Professor of Government Mary Alice Haddad spoke on "Environmental Politics in East Asia." Haddad also is chair and professor of East Asian studies and professor of environmental studies.


Professor of Government Mary Alice Haddad spoke on “Environmental Politics in East Asia.” Haddad also is chair and professor of East Asian studies and professor of environmental studies.

Wesleyan Hosting New England Intercollegiate Geological Conference Oct. 9-11

The 107th New England Intercollegiate Geological Conference will  be hosted by Wesleyan in Octobe

The 107th New England Intercollegiate Geological Conference will be hosted by Wesleyan in October. (Click to enlarge)

Wesleyan’s Department of Earth and Environmental Sciences is hosting the 107th New England Intercollegiate Geological Conference Oct. 9-11 on campus and in the field. Several Wesleyan faculty, students and alumni are participating in the conference, which includes trips to local sites of ancient and modern geological interest.

Participants will have the opportunity to examine tectonic slivers of oceanic terrain near New Haven; explore groundwater flow patterns and geologic deposits in Bloomfield; observe a gravel bed channel affected by a dam removal on the Naugatuck River in Waterbury; learn about the bedrock geology in Collinsville; examine common continental facies that comprise the Jurassic Portland Formation in the Hartford Basin at multiple locations; observe mineral forming geoenvironments near Trumbull; study a cranberry bog restoration in Massachusetts, and much more.

In addition, Wesleyan’s Johan Varekamp, the Harold T. Stearns Professor of Earth Science, and Ellen Thomas, University Professor in the College of Integrative Sciences, research professor of earth and environmental sciences, will lead a tour of coastal marshes

Wesleyan Celebrates 40 Years of Coeducation at Seminars Oct. 11-12

Wesleyan will celebrate the "Women of Wesleyan" at "Women in STEM Day" Oct. 11 and at "Campus Transformation Through Co-Education" Oct. 12. Pictured above are two female students in 1969.

Wesleyan will celebrate the women of Wesleyan at “Women in STEM Day” Oct. 11 and at “Campus Transformation Through Co-Education” Oct. 12. Pictured above are Josette Sayers ’71 of Simsbury, Conn. and Susan Strauss ’70 of Cleveland, Ohio. (Photo appeared in the The Courant Magazine, 1969)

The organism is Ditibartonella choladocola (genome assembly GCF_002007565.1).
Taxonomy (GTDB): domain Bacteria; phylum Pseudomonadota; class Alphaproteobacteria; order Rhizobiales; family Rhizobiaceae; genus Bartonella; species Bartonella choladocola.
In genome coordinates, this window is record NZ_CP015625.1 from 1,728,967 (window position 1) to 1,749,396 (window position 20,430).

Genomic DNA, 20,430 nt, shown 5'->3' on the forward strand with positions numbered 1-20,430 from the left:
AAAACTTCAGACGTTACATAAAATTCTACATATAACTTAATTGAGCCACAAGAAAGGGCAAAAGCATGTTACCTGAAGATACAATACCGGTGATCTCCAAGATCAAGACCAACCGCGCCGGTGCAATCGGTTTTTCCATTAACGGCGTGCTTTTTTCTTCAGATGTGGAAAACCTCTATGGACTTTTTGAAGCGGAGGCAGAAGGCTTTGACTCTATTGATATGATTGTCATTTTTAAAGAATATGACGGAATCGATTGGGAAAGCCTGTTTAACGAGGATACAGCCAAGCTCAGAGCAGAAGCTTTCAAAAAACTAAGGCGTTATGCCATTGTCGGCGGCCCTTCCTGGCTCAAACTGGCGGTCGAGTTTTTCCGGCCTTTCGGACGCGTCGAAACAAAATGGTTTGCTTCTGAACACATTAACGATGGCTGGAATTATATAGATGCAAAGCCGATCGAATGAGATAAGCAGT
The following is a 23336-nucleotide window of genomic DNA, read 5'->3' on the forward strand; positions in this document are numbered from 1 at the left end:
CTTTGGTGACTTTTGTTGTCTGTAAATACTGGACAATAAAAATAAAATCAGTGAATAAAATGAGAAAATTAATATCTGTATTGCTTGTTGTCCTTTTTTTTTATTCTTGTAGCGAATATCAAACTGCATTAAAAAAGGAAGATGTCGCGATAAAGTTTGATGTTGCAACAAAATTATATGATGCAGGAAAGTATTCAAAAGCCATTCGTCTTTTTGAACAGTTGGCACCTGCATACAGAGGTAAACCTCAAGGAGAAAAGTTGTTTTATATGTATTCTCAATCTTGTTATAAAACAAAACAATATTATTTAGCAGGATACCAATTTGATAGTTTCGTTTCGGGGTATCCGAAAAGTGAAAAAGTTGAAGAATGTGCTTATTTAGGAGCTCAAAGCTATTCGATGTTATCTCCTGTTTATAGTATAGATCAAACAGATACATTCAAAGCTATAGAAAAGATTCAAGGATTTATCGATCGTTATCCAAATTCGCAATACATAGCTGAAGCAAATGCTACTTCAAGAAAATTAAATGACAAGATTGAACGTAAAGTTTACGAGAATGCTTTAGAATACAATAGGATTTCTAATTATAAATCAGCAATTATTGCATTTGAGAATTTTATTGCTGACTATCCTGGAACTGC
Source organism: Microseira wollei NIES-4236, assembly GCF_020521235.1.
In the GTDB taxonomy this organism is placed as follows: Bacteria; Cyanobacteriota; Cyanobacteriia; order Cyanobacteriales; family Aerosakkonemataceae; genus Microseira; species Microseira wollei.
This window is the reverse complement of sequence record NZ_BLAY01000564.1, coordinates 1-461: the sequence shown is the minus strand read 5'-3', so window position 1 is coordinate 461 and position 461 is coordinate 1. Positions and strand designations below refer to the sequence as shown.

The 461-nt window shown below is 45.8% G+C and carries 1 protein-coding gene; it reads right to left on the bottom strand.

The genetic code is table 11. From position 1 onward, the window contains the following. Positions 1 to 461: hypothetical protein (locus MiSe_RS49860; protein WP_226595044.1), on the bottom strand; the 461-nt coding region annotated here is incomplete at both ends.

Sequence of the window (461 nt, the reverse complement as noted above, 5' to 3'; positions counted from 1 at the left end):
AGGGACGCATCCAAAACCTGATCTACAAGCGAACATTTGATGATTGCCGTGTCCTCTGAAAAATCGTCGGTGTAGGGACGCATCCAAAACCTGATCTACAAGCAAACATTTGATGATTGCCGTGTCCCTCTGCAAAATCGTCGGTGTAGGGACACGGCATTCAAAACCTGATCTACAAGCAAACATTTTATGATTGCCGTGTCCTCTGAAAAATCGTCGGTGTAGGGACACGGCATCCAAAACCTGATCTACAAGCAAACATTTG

It may be difficult for today’s sophomores (roughly 54 percent female and 46 percent male) to imagine a Wesleyan without women. Harder still to wrap their minds around the idea that coeducation is relatively young at the 182-year-old university. (A pre-modern coed experiment lasted from 1872 to 1912.)

In this June 1970 Middletown Press photo, six of the seven women who received degrees at the 1970 commencement, are pictured.

In this June 1970 Middletown Press photo, six of the seven women who received degrees at the 1970 commencement, are pictured.

Yet this year, Wes celebrates 40 years of women at Wesleyan, from the early female varsity athletes (some of whom competed on men’s squads until enough women could be found to join) to the influx of women who integrated the largely male professoriat (and now make up about 46 percent of the faculty).

“It was conveyed to me when I was hired that Wesleyan didn’t want to just add female students; it wanted to change the university culture,” said Sheila Tobias, the first female provost at Wesleyan who was hired in 1970 and charged with not just overseeing the inclusion of women students, but to help hire and promote female faculty.

Political Theorist Hannah Arendt Discussed at Recent Conference

On Sept. 26-28, Wesleyan hosted a conference titled “Exercising Judgment in Ethics, Politics, and the Law: Hannah Arendt’s 'Eichmann in Jerusalem: A Report on the Banality of Evil,' 50 Years Later." The event honored the 50th anniversary of political theorist Hannah Arendt's publication, 'Eichmann in Jerusalem,' a work she completed while she was a fellow at Wesleyan’s Center for Advanced Studies (now the Center for the Humanities).

On Sept. 26-28, Wesleyan hosted a conference titled “Exercising Judgment in Ethics, Politics, and the Law: Hannah Arendt’s ‘Eichmann in Jerusalem: A Report on the Banality of Evil,’ 50 Years Later.” The event honored the 50th anniversary of political theorist Hannah Arendt’s publication, ‘Eichmann in Jerusalem,’ a work she completed while she was a fellow at Wesleyan’s Center for Advanced Studies (now the Center for the Humanities).

Wesleyan to Host Gun Violence Prevention Conference Sept. 28

On Sept. 28, Wesleyan hopes to change the conversation, change the culture, and change future laws regarding gun violence in America.